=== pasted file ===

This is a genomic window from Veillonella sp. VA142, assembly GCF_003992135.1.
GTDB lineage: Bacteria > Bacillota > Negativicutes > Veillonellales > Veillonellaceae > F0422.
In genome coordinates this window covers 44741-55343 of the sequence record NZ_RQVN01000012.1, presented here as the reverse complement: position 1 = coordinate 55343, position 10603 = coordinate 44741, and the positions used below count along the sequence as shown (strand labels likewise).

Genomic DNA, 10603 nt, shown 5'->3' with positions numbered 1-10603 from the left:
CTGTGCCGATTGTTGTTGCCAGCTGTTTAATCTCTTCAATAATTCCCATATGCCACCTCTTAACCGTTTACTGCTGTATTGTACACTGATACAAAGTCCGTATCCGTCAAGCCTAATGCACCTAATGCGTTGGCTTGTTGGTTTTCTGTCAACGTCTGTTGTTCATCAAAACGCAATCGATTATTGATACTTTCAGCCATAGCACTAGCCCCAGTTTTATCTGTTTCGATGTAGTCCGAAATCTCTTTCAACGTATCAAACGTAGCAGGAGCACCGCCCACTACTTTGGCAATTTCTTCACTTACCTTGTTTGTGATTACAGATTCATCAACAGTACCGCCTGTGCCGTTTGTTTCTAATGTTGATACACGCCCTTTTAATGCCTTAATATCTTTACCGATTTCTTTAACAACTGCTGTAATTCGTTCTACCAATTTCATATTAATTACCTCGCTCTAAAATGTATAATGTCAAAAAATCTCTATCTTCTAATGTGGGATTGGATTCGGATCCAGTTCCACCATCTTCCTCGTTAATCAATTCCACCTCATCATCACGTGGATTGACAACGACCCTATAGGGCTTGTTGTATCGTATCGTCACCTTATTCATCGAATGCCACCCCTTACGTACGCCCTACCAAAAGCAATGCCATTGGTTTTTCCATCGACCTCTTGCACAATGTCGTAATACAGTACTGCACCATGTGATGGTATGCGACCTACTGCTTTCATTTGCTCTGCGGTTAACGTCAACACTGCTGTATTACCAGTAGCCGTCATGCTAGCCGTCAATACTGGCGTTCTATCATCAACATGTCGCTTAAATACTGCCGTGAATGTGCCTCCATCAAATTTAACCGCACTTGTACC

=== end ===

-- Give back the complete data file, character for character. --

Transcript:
This is a genomic window from Veillonella sp. VA142, assembly GCF_003992135.1.
GTDB lineage: Bacteria > Bacillota > Negativicutes > Veillonellales > Veillonellaceae > F0422.
In genome coordinates this window covers 44741-55343 of the sequence record NZ_RQVN01000012.1, presented here as the reverse complement: position 1 = coordinate 55343, position 10603 = coordinate 44741, and the positions used below count along the sequence as shown (strand labels likewise).

Genomic DNA, 10603 nt, shown 5'->3' with positions numbered 1-10603 from the left:
CTGTGCCGATTGTTGTTGCCAGCTGTTTAATCTCTTCAATAATTCCCATATGCCACCTCTTAACCGTTTACTGCTGTATTGTACACTGATACAAAGTCCGTATCCGTCAAGCCTAATGCACCTAATGCGTTGGCTTGTTGGTTTTCTGTCAACGTCTGTTGTTCATCAAAACGCAATCGATTATTGATACTTTCAGCCATAGCACTAGCCCCAGTTTTATCTGTTTCGATGTAGTCCGAAATCTCTTTCAACGTATCAAACGTAGCAGGAGCACCGCCCACTACTTTGGCAATTTCTTCACTTACCTTGTTTGTGATTACAGATTCATCAACAGTACCGCCTGTGCCGTTTGTTTCTAATGTTGATACACGCCCTTTTAATGCCTTAATATCTTTACCGATTTCTTTAACAACTGCTGTAATTCGTTCTACCAATTTCATATTAATTACCTCGCTCTAAAATGTATAATGTCAAAAAATCTCTATCTTCTAATGTGGGATTGGATTCGGATCCAGTTCCACCATCTTCCTCGTTAATCAATTCCACCTCATCATCACGTGGATTGACAACGACCCTATAGGGCTTGTTGTATCGTATCGTCACCTTATTCATCGAATGCCACCCCTTACGTACGCCCTACCAAAAGCAATGCCATTGGTTTTTCCATCGACCTCTTGCACAATGTCGTAATACAGTACTGCACCATGTGATGGTATGCGACCTACTGCTTTCATTTGCTCTGCGGTTAACGTCAACACTGCTGTATTACCAGTAGCCGTCATGCTAGCCGTCAATACTGGCGTTCTATCATCAACATGTCGCTTAAATACTGCCGTGAATGTGCCTCCATCAAATTTAACCGCACTTGTACC